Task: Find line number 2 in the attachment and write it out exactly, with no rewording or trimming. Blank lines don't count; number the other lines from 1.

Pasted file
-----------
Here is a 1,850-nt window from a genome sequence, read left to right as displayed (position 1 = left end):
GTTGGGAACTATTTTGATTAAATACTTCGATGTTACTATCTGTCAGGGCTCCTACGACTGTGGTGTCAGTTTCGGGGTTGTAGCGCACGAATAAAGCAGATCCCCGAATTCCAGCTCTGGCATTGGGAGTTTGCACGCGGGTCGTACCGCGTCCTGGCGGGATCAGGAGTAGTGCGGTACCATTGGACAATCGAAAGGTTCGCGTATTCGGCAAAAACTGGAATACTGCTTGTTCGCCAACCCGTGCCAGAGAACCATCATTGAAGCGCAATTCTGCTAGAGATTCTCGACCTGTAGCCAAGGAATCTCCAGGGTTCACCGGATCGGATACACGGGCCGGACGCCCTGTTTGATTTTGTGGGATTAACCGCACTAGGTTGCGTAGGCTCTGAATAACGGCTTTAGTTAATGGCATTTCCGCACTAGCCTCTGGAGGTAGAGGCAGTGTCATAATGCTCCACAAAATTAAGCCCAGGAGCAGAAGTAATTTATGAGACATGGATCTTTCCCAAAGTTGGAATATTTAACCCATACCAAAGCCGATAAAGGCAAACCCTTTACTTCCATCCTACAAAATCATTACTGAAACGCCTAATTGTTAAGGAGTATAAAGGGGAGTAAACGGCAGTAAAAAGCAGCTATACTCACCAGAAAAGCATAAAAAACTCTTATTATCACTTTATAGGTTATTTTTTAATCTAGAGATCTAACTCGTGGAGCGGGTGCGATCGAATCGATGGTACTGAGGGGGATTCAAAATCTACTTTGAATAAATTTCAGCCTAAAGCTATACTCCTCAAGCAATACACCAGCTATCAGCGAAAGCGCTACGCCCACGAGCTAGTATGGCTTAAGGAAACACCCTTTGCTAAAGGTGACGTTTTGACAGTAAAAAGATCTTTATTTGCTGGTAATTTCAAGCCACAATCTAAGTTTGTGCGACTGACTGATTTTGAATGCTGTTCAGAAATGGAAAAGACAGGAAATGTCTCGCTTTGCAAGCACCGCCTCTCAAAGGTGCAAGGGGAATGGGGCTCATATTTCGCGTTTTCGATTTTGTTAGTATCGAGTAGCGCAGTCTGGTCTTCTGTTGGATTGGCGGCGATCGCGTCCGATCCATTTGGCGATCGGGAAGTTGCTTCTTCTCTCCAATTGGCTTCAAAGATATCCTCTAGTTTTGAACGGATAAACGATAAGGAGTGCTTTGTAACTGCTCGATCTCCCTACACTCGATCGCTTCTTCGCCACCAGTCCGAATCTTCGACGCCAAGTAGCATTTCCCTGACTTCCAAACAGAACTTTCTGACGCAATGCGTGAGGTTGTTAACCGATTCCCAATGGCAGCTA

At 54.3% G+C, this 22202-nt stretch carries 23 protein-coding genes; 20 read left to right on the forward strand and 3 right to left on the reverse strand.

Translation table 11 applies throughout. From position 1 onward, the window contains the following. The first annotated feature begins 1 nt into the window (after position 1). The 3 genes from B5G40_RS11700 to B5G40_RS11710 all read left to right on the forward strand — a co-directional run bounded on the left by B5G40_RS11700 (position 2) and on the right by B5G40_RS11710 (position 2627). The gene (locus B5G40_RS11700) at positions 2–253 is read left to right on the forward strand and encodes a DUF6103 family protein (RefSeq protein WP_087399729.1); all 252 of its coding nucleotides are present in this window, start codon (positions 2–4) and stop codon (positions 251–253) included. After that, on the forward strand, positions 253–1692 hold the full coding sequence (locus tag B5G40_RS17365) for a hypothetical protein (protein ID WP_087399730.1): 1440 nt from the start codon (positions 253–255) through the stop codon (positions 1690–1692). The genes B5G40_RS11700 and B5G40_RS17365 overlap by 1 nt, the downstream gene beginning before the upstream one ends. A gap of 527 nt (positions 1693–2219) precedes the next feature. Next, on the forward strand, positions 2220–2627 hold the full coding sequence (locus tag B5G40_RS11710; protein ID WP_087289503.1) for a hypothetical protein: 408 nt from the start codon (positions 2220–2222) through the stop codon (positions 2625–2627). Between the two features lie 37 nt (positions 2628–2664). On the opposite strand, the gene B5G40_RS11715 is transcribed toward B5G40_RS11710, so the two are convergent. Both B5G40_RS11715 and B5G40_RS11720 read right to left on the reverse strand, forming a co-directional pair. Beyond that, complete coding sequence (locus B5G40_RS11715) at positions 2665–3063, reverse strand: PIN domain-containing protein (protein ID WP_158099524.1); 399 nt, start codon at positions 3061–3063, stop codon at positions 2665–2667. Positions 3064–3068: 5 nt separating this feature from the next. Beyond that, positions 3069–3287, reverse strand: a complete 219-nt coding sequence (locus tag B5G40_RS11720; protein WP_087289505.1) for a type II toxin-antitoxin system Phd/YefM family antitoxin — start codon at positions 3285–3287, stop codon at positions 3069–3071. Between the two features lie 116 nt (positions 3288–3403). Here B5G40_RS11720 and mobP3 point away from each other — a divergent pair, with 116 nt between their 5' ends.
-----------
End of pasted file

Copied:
GTTGGGAACTATTTTGATTAAATACTTCGATGTTACTATCTGTCAGGGCTCCTACGACTGTGGTGTCAGTTTCGGGGTTGTAGCGCACGAATAAAGCAGATCCCCGAATTCCAGCTCTGGCATTGGGAGTTTGCACGCGGGTCGTACCGCGTCCTGGCGGGATCAGGAGTAGTGCGGTACCATTGGACAATCGAAAGGTTCGCGTATTCGGCAAAAACTGGAATACTGCTTGTTCGCCAACCCGTGCCAGAGAACCATCATTGAAGCGCAATTCTGCTAGAGATTCTCGACCTGTAGCCAAGGAATCTCCAGGGTTCACCGGATCGGATACACGGGCCGGACGCCCTGTTTGATTTTGTGGGATTAACCGCACTAGGTTGCGTAGGCTCTGAATAACGGCTTTAGTTAATGGCATTTCCGCACTAGCCTCTGGAGGTAGAGGCAGTGTCATAATGCTCCACAAAATTAAGCCCAGGAGCAGAAGTAATTTATGAGACATGGATCTTTCCCAAAGTTGGAATATTTAACCCATACCAAAGCCGATAAAGGCAAACCCTTTACTTCCATCCTACAAAATCATTACTGAAACGCCTAATTGTTAAGGAGTATAAAGGGGAGTAAACGGCAGTAAAAAGCAGCTATACTCACCAGAAAAGCATAAAAAACTCTTATTATCACTTTATAGGTTATTTTTTAATCTAGAGATCTAACTCGTGGAGCGGGTGCGATCGAATCGATGGTACTGAGGGGGATTCAAAATCTACTTTGAATAAATTTCAGCCTAAAGCTATACTCCTCAAGCAATACACCAGCTATCAGCGAAAGCGCTACGCCCACGAGCTAGTATGGCTTAAGGAAACACCCTTTGCTAAAGGTGACGTTTTGACAGTAAAAAGATCTTTATTTGCTGGTAATTTCAAGCCACAATCTAAGTTTGTGCGACTGACTGATTTTGAATGCTGTTCAGAAATGGAAAAGACAGGAAATGTCTCGCTTTGCAAGCACCGCCTCTCAAAGGTGCAAGGGGAATGGGGCTCATATTTCGCGTTTTCGATTTTGTTAGTATCGAGTAGCGCAGTCTGGTCTTCTGTTGGATTGGCGGCGATCGCGTCCGATCCATTTGGCGATCGGGAAGTTGCTTCTTCTCTCCAATTGGCTTCAAAGATATCCTCTAGTTTTGAACGGATAAACGATAAGGAGTGCTTTGTAACTGCTCGATCTCCCTACACTCGATCGCTTCTTCGCCACCAGTCCGAATCTTCGACGCCAAGTAGCATTTCCCTGACTTCCAAACAGAACTTTCTGACGCAATGCGTGAGGTTGTTAACCGATTCCCAATGGCAGCTA